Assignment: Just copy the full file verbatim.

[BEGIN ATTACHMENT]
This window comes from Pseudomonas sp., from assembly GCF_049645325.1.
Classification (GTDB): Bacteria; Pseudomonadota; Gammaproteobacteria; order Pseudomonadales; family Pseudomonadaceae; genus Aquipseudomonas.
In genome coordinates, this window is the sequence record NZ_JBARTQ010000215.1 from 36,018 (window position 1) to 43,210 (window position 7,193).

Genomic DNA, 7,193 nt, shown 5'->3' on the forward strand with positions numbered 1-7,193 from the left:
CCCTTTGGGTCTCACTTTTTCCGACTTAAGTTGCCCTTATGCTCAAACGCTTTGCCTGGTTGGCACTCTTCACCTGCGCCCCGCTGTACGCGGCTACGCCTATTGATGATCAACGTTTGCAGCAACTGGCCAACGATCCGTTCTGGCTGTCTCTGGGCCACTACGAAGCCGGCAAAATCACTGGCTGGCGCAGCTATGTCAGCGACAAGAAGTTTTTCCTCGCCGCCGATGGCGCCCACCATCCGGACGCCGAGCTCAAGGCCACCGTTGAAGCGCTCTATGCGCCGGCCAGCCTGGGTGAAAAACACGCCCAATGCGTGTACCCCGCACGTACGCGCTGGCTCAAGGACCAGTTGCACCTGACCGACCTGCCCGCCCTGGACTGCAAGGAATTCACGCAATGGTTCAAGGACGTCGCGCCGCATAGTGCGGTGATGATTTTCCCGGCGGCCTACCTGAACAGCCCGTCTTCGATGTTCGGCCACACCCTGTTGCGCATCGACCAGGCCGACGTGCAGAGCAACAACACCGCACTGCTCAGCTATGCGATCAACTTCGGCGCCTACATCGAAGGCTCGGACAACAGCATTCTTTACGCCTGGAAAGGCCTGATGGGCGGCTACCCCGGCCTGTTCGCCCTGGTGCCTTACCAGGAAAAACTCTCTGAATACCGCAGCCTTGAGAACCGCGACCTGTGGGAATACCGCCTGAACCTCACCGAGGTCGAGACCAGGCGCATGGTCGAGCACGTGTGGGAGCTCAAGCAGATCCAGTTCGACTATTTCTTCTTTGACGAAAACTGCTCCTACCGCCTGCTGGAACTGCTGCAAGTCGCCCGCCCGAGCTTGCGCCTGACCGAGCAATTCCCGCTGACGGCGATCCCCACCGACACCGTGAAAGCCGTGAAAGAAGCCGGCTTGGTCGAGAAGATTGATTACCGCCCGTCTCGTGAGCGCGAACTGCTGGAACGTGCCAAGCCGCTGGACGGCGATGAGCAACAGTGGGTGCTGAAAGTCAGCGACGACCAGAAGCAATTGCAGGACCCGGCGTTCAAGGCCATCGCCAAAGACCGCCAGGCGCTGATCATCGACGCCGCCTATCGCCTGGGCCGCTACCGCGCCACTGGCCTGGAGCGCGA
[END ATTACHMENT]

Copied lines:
This window comes from Pseudomonas sp., from assembly GCF_049645325.1.
Classification (GTDB): Bacteria; Pseudomonadota; Gammaproteobacteria; order Pseudomonadales; family Pseudomonadaceae; genus Aquipseudomonas.
In genome coordinates, this window is the sequence record NZ_JBARTQ010000215.1 from 36,018 (window position 1) to 43,210 (window position 7,193).

Genomic DNA, 7,193 nt, shown 5'->3' on the forward strand with positions numbered 1-7,193 from the left:
CCCTTTGGGTCTCACTTTTTCCGACTTAAGTTGCCCTTATGCTCAAACGCTTTGCCTGGTTGGCACTCTTCACCTGCGCCCCGCTGTACGCGGCTACGCCTATTGATGATCAACGTTTGCAGCAACTGGCCAACGATCCGTTCTGGCTGTCTCTGGGCCACTACGAAGCCGGCAAAATCACTGGCTGGCGCAGCTATGTCAGCGACAAGAAGTTTTTCCTCGCCGCCGATGGCGCCCACCATCCGGACGCCGAGCTCAAGGCCACCGTTGAAGCGCTCTATGCGCCGGCCAGCCTGGGTGAAAAACACGCCCAATGCGTGTACCCCGCACGTACGCGCTGGCTCAAGGACCAGTTGCACCTGACCGACCTGCCCGCCCTGGACTGCAAGGAATTCACGCAATGGTTCAAGGACGTCGCGCCGCATAGTGCGGTGATGATTTTCCCGGCGGCCTACCTGAACAGCCCGTCTTCGATGTTCGGCCACACCCTGTTGCGCATCGACCAGGCCGACGTGCAGAGCAACAACACCGCACTGCTCAGCTATGCGATCAACTTCGGCGCCTACATCGAAGGCTCGGACAACAGCATTCTTTACGCCTGGAAAGGCCTGATGGGCGGCTACCCCGGCCTGTTCGCCCTGGTGCCTTACCAGGAAAAACTCTCTGAATACCGCAGCCTTGAGAACCGCGACCTGTGGGAATACCGCCTGAACCTCACCGAGGTCGAGACCAGGCGCATGGTCGAGCACGTGTGGGAGCTCAAGCAGATCCAGTTCGACTATTTCTTCTTTGACGAAAACTGCTCCTACCGCCTGCTGGAACTGCTGCAAGTCGCCCGCCCGAGCTTGCGCCTGACCGAGCAATTCCCGCTGACGGCGATCCCCACCGACACCGTGAAAGCCGTGAAAGAAGCCGGCTTGGTCGAGAAGATTGATTACCGCCCGTCTCGTGAGCGCGAACTGCTGGAACGTGCCAAGCCGCTGGACGGCGATGAGCAACAGTGGGTGCTGAAAGTCAGCGACGACCAGAAGCAATTGCAGGACCCGGCGTTCAAGGCCATCGCCAAAGACCGCCAGGCGCTGATCATCGACGCCGCCTATCGCCTGGGCCGCTACCGCGCCACTGGCCTGGAGCGCGA